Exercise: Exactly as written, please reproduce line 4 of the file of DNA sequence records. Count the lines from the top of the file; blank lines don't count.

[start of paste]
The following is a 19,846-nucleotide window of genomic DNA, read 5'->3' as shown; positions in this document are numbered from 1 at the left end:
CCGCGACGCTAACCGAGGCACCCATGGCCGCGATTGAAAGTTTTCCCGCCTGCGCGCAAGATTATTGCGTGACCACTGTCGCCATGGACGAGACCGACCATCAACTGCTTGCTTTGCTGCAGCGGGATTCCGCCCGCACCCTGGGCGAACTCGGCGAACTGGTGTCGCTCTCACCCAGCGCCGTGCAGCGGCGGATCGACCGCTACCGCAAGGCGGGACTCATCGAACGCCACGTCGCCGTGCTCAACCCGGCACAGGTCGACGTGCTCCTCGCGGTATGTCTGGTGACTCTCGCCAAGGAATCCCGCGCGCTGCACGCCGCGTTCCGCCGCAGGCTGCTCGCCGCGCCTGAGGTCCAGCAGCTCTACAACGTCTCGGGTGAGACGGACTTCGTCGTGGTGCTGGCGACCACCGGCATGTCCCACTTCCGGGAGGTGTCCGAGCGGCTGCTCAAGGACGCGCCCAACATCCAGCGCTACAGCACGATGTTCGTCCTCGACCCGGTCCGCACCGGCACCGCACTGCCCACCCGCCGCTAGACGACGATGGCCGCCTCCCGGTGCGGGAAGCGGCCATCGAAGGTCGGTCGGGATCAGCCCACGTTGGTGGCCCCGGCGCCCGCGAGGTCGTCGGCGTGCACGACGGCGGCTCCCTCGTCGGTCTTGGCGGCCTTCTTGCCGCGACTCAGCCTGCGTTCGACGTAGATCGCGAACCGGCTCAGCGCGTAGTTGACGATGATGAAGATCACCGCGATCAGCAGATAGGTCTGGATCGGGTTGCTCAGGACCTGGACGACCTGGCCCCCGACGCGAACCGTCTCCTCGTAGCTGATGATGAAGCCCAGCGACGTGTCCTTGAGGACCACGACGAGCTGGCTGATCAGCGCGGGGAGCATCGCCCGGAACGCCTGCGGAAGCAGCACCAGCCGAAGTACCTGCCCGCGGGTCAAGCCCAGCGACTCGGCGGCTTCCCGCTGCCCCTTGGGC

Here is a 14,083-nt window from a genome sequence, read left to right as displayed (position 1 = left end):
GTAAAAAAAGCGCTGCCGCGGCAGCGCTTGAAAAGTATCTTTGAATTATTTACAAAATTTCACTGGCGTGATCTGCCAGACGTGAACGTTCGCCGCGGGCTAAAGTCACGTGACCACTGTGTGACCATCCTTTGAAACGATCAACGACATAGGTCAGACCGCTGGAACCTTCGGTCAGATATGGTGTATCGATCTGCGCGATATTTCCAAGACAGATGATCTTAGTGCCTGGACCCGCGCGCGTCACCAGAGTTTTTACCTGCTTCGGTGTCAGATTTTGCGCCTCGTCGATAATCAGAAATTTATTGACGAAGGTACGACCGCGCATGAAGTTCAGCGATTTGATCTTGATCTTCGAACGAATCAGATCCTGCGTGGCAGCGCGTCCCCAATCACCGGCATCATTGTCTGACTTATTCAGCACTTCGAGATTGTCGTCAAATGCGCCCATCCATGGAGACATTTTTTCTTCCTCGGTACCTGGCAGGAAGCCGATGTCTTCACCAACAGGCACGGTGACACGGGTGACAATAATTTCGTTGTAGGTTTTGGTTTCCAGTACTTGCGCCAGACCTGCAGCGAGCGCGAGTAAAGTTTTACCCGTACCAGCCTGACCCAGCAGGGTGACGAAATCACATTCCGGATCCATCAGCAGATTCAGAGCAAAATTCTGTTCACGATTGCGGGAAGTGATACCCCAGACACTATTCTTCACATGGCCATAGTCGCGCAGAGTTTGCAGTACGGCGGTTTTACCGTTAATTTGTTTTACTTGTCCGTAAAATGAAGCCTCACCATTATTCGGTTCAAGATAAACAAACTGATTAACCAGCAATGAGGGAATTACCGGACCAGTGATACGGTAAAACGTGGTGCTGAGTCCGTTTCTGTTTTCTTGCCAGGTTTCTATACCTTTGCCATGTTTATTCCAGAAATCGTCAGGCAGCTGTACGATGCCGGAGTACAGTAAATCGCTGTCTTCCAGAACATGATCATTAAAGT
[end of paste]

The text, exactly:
GTAAAAAAAGCGCTGCCGCGGCAGCGCTTGAAAAGTATCTTTGAATTATTTACAAAATTTCACTGGCGTGATCTGCCAGACGTGAACGTTCGCCGCGGGCTAAAGTCACGTGACCACTGTGTGACCATCCTTTGAAACGATCAACGACATAGGTCAGACCGCTGGAACCTTCGGTCAGATATGGTGTATCGATCTGCGCGATATTTCCAAGACAGATGATCTTAGTGCCTGGACCCGCGCGCGTCACCAGAGTTTTTACCTGCTTCGGTGTCAGATTTTGCGCCTCGTCGATAATCAGAAATTTATTGACGAAGGTACGACCGCGCATGAAGTTCAGCGATTTGATCTTGATCTTCGAACGAATCAGATCCTGCGTGGCAGCGCGTCCCCAATCACCGGCATCATTGTCTGACTTATTCAGCACTTCGAGATTGTCGTCAAATGCGCCCATCCATGGAGACATTTTTTCTTCCTCGGTACCTGGCAGGAAGCCGATGTCTTCACCAACAGGCACGGTGACACGGGTGACAATAATTTCGTTGTAGGTTTTGGTTTCCAGTACTTGCGCCAGACCTGCAGCGAGCGCGAGTAAAGTTTTACCCGTACCAGCCTGACCCAGCAGGGTGACGAAATCACATTCCGGATCCATCAGCAGATTCAGAGCAAAATTCTGTTCACGATTGCGGGAAGTGATACCCCAGACACTATTCTTCACATGGCCATAGTCGCGCAGAGTTTGCAGTACGGCGGTTTTACCGTTAATTTGTTTTACTTGTCCGTAAAATGAAGCCTCACCATTATTCGGTTCAAGATAAACAAACTGATTAACCAGCAATGAGGGAATTACCGGACCAGTGATACGGTAAAACGTGGTGCTGAGTCCGTTTCTGTTTTCTTGCCAGGTTTCTATACCTTTGCCATGTTTATTCCAGAAATCGTCAGGCAGCTGTACGATGCCGGAGTACAGTAAATCGCTGTCTTCCAGAACATGATCATTAAAGT